Why Have I Forgotten My Childhood?
“Daddy, what were you like as a kid? Tell me a story about when you were a kid.”
A simple request from a girl dimly lit by a string of lights gently woven amongst tiny books and figurines. In a room, I’m certain I won’t forget. Or will I? Will she?
She wanted a funny story. She pawed at my hands as the silence grew worrisome. I’ve always had a couple of back pocket memories I could spin with detail to pad the effect. I looked down at her. Her eyes still too big for her perfect little face. Slow blinks. Anticipation.
There was the time I fell into the lake while peeing off the front of a rowboat at the age of 4 or 5, only to be pulled back in by my father before I could fall to the bottom. This was the story I told her. It was as if I could place myself on the bow, staring into a rippled dusk reflection of a child who wasn’t actually processing memories just yet. Maybe this is why I lost my balance and plunged into the lake.
My father dropped his new rod and reel to grab me. A point of contention I have never been allowed to forget. I remember walking into the house and the bathroom where my mom was primping for work. I remember the brightness of the vanity glass bulbs. The chill of my overalls. There is no sound to this memory. Just images.
The memory does not exist in a first-person perspective. I’m watching the scene. I see the boy. The mother. The father. I am a spectator to a diorama of distilled memorandum. I’m assuming those overalls, dripping onto the bath mat are cold. I empathize with the boy. As he seems familiar.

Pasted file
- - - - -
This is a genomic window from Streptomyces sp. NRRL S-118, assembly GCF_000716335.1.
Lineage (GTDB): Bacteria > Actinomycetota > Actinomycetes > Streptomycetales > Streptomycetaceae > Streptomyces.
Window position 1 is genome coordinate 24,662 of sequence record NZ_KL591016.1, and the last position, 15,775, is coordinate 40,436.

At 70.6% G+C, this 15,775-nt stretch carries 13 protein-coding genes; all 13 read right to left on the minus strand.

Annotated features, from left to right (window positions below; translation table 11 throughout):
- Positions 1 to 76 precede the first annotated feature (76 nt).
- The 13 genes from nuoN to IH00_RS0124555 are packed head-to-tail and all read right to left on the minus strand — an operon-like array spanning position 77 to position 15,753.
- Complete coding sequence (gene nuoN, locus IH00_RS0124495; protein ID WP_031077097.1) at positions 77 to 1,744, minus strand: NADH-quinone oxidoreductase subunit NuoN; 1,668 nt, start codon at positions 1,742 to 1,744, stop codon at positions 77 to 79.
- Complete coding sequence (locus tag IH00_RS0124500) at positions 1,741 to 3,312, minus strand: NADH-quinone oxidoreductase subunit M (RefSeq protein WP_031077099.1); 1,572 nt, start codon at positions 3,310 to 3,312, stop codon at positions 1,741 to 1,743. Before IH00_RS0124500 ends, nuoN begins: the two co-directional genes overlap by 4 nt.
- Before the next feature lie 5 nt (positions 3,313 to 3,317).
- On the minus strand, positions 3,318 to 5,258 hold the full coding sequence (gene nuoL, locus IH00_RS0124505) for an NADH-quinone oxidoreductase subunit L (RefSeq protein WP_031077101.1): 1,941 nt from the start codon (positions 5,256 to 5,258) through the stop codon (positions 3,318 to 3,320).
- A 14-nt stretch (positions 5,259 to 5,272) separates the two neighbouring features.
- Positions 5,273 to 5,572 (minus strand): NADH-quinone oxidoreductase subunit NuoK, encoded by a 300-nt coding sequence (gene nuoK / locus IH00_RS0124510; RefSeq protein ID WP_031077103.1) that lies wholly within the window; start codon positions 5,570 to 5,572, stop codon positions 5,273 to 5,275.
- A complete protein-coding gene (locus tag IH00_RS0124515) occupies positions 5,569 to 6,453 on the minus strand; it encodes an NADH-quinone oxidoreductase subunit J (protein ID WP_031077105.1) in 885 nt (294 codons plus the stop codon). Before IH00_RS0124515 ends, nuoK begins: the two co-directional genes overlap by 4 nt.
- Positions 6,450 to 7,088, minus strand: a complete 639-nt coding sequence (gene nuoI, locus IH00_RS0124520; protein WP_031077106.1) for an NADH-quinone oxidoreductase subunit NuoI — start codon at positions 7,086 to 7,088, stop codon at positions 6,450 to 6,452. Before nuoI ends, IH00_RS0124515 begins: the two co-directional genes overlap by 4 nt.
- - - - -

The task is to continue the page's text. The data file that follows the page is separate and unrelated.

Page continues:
I’ve always been taken with that scene from Being John Malkovich where Malkovich ventures down the tube into himself. He experiences his life as a tourist of himself. Memories, like dreams, feel like that to me sometimes.
I told my daughter how we lived in a tiny brick house at the end of a dirt drive near a quaint lake. I don’t remember much else. I only remember this because my dad took me down memory lane one afternoon with a beer in the cupholder.
“Do you want to see the house you grew up in?” He said.
“Sure.” I do remember spending a lot of time on dirt roads in the passenger seat of my dad’s car.
We had a piranha. Its tank sat in the living room. We had a dog. Eyegore. A boxer. We once walked to the end of our driveway. He laid there while I played in the dirt. My mother had no idea where we were. When she found us, she spanked my butt all the way back to the house. I remember this because she remembers this.
I have memories that were recounted for me. And somehow, those became my memories. I don’t know if I’d remember falling into the lake had I not heard the details of it so many times. My mind has absorbed the repetition of worry, the hilarity of a toddler falling into a lake, manhood in hand, and the stress of a mother, getting ready for work and digesting the micro-trauma.
The mind does that. Provides detail. Creates it. Deletes it. Rearranges here and there for continuity. I’m struck by how much I don’t remember. About any of it. With all of its formative power, my childhood has been relegated to some splintered shelf in the attic of my mind. I’m standing under the scuttle, in a wall-papered hallway in the house of my mind. A metal ring slowly twists at the end of a white string. It’s out of reach. The memories, so close, yet completely inaccessible.
Later that evening we were standing in the incandescent wash of our medicine cabinets, my wife and I. Brushing teeth. Washing faces. She asked if our daughter wanted to hear a childhood story. I told her I had one, maybe two. She asked me if I remembered my childhood.
“Barely. I didn’t really have a funny story to tell her.”
“Me neither! She asked me and I couldn’t remember anything. Is this what happens? You just forget?”